New legislation will ban anglers from selling salmon or sea trout caught by rod and line, and all commercially caught fish will have to be tagged by netsmen to make them legally saleable. The new Environment Agency byelaw for England and Wales becomes active on January 31st.

This aligns England and Wales with Scottish law, which banned the sale of rod caught salmon and sea trout in 2007. Carcass tagging of commercially caught fish is a step further than Scottish practice, and mirrors the Irish system.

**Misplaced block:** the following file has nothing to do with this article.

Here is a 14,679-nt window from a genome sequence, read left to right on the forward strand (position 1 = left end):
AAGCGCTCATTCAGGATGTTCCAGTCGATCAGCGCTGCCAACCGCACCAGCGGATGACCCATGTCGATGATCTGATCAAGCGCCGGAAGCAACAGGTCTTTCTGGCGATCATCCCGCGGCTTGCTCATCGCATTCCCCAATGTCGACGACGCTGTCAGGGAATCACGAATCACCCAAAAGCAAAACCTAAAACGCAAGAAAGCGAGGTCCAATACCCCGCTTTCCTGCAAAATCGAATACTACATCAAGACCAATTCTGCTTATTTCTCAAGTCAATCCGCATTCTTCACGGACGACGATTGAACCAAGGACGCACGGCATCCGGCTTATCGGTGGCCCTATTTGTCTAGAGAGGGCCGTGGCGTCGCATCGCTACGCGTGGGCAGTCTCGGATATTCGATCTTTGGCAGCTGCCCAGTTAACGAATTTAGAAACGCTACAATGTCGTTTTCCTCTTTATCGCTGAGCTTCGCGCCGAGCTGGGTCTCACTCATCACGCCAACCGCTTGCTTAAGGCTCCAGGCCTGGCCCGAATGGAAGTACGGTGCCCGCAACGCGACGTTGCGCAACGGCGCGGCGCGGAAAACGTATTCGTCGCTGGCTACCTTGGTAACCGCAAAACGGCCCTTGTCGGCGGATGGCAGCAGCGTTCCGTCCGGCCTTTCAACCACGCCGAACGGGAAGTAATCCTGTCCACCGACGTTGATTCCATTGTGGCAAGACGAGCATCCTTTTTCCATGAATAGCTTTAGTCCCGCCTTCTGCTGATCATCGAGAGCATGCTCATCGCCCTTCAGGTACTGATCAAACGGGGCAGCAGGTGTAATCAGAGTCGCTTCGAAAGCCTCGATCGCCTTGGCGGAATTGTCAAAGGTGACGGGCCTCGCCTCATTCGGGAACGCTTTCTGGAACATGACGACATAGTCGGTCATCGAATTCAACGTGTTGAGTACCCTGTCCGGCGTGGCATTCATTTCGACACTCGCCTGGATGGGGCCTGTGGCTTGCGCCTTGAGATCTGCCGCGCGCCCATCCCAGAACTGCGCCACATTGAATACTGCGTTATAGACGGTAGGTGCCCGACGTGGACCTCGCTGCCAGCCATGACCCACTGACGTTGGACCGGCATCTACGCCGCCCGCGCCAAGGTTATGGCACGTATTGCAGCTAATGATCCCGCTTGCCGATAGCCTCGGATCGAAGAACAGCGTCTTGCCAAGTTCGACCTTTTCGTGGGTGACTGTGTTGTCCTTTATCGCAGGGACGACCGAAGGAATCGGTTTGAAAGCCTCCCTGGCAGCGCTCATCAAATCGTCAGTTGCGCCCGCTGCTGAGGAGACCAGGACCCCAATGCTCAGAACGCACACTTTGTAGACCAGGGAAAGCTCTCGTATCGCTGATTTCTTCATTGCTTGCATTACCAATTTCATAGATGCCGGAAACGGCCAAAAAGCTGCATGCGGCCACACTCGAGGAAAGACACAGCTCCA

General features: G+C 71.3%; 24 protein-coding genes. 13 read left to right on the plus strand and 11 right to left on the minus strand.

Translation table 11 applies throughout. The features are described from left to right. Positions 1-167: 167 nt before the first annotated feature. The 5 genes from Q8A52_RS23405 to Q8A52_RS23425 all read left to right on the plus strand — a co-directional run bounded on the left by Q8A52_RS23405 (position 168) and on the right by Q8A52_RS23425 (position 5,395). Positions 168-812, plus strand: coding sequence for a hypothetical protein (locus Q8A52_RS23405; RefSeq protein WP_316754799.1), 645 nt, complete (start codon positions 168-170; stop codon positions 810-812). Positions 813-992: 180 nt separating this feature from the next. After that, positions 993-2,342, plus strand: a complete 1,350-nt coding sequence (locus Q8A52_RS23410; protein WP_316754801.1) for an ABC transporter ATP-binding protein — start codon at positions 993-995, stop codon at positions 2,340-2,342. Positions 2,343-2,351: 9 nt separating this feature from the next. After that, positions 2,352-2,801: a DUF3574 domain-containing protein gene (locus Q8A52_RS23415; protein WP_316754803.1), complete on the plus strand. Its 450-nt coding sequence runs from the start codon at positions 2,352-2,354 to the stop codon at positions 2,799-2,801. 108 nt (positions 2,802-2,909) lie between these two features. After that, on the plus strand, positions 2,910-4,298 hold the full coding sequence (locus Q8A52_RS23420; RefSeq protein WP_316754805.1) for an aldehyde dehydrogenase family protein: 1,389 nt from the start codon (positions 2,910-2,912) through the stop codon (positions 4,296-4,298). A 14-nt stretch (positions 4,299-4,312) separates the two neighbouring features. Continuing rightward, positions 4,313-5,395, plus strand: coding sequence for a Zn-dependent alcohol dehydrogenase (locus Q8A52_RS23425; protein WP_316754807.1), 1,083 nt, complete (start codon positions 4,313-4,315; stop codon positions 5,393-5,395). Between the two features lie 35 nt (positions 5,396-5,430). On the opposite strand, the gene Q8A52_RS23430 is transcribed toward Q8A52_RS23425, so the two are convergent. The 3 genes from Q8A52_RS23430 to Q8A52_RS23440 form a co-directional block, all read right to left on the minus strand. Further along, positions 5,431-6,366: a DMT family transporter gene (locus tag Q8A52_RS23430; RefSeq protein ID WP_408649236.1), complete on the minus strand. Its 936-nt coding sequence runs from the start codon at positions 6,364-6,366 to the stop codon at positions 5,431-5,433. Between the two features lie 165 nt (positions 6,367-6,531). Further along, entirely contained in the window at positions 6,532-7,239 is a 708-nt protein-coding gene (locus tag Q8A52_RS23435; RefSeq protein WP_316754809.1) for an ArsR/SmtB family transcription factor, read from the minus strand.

Paul Knight, Chief Executive of the Salmon & Trout Association (S&TA), said; ‘This is great news for salmon conservation and the enforcement of anti-poaching laws. Most anglers act responsibly by keeping the odd fish for the pot – the majority of rod caught salmon are now released alive back into the water – but a minority have always sold their fish for profit and, as a result, have had a significant impact on some local river stocks. It will now be very much harder to so sell fish ‘under the counter’, because hotels, restaurants and fishmongers will be prosecuted if the salmon and sea trout in their possession is not properly tagged.’

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